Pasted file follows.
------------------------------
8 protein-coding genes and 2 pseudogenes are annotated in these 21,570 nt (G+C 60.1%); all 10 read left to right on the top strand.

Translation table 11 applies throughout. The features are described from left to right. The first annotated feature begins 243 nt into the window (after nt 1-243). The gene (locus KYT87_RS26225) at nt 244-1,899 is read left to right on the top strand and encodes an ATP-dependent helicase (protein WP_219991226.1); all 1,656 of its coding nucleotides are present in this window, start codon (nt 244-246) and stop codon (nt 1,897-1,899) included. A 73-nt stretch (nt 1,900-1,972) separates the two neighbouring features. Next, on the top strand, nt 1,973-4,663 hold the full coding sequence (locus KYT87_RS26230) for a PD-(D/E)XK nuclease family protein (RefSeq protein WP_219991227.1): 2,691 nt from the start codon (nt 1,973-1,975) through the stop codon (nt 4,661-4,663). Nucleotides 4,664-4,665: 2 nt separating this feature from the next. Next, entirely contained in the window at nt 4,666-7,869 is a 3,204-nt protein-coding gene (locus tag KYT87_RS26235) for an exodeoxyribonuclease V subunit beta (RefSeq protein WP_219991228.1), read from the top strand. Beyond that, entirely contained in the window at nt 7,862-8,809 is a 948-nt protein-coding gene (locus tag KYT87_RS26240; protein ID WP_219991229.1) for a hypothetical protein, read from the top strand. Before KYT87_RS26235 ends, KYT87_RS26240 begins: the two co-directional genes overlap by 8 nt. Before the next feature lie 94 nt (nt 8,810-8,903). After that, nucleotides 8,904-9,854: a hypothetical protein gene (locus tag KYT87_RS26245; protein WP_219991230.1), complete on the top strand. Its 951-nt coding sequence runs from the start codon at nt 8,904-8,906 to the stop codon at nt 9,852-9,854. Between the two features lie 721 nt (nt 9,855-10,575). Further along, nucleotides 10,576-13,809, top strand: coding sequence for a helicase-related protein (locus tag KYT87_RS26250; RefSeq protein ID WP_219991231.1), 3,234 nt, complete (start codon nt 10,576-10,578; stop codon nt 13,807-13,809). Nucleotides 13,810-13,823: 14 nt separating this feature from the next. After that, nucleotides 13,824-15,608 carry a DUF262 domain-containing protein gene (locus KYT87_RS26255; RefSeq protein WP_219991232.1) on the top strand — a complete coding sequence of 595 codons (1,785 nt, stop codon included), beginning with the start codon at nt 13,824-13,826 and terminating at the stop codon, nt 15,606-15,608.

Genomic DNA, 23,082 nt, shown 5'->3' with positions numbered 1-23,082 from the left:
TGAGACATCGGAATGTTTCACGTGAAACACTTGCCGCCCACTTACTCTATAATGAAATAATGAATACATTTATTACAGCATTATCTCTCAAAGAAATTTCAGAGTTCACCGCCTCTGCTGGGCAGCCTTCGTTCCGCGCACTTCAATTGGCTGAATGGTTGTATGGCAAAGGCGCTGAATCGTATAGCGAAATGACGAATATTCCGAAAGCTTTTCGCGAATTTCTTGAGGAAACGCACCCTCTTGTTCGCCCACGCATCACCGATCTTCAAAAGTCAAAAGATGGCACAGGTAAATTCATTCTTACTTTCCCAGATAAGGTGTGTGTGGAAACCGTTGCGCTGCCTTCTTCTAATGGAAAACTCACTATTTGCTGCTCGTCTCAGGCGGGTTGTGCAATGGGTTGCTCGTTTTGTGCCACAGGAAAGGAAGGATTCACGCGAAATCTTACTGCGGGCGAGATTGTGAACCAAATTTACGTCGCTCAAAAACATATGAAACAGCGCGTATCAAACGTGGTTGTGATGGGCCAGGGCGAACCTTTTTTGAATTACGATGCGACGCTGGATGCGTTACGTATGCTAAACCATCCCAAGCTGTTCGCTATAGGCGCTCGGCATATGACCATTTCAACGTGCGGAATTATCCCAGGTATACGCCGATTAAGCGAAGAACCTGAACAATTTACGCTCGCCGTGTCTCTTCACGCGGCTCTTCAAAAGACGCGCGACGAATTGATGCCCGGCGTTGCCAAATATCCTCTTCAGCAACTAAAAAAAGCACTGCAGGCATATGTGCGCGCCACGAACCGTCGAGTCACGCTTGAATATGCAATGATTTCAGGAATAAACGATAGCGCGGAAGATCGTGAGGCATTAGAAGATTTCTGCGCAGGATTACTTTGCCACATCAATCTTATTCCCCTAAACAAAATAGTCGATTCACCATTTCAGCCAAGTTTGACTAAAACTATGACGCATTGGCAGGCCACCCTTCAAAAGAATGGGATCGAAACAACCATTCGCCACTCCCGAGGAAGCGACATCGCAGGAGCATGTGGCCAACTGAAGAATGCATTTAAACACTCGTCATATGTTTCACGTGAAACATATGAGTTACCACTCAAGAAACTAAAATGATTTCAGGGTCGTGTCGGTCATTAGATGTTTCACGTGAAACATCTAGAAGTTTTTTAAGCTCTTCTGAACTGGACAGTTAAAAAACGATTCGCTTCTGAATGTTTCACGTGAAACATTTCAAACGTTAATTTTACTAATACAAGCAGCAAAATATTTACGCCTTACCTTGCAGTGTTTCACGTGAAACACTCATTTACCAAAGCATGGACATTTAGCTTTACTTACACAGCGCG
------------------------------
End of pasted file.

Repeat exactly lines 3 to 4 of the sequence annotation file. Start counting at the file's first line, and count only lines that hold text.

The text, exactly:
Genomic DNA, 23,082 nt, shown 5'->3' with positions numbered 1-23,082 from the left:
TGAGACATCGGAATGTTTCACGTGAAACACTTGCCGCCCACTTACTCTATAATGAAATAATGAATACATTTATTACAGCATTATCTCTCAAAGAAATTTCAGAGTTCACCGCCTCTGCTGGGCAGCCTTCGTTCCGCGCACTTCAATTGGCTGAATGGTTGTATGGCAAAGGCGCTGAATCGTATAGCGAAATGACGAATATTCCGAAAGCTTTTCGCGAATTTCTTGAGGAAACGCACCCTCTTGTTCGCCCACGCATCACCGATCTTCAAAAGTCAAAAGATGGCACAGGTAAATTCATTCTTACTTTCCCAGATAAGGTGTGTGTGGAAACCGTTGCGCTGCCTTCTTCTAATGGAAAACTCACTATTTGCTGCTCGTCTCAGGCGGGTTGTGCAATGGGTTGCTCGTTTTGTGCCACAGGAAAGGAAGGATTCACGCGAAATCTTACTGCGGGCGAGATTGTGAACCAAATTTACGTCGCTCAAAAACATATGAAACAGCGCGTATCAAACGTGGTTGTGATGGGCCAGGGCGAACCTTTTTTGAATTACGATGCGACGCTGGATGCGTTACGTATGCTAAACCATCCCAAGCTGTTCGCTATAGGCGCTCGGCATATGACCATTTCAACGTGCGGAATTATCCCAGGTATACGCCGATTAAGCGAAGAACCTGAACAATTTACGCTCGCCGTGTCTCTTCACGCGGCTCTTCAAAAGACGCGCGACGAATTGATGCCCGGCGTTGCCAAATATCCTCTTCAGCAACTAAAAAAAGCACTGCAGGCATATGTGCGCGCCACGAACCGTCGAGTCACGCTTGAATATGCAATGATTTCAGGAATAAACGATAGCGCGGAAGATCGTGAGGCATTAGAAGATTTCTGCGCAGGATTACTTTGCCACATCAATCTTATTCCCCTAAACAAAATAGTCGATTCACCATTTCAGCCAAGTTTGACTAAAACTATGACGCATTGGCAGGCCACCCTTCAAAAGAATGGGATCGAAACAACCATTCGCCACTCCCGAGGAAGCGACATCGCAGGAGCATGTGGCCAACTGAAGAATGCATTTAAACACTCGTCATATGTTTCACGTGAAACATATGAGTTACCACTCAAGAAACTAAAATGATTTCAGGGTCGTGTCGGTCATTAGATGTTTCACGTGAAACATCTAGAAGTTTTTTAAGCTCTTCTGAACTGGACAGTTAAAAAACGATTCGCTTCTGAATGTTTCACGTGAAACATTTCAAACGTTAATTTTACTAATACAAGCAGCAAAATATTTACGCCTTACCTTGCAGTGTTTCACGTGAAACACTCATTTACCAAAGCATGGACATTTAGCTTTACTTACACAGCGCG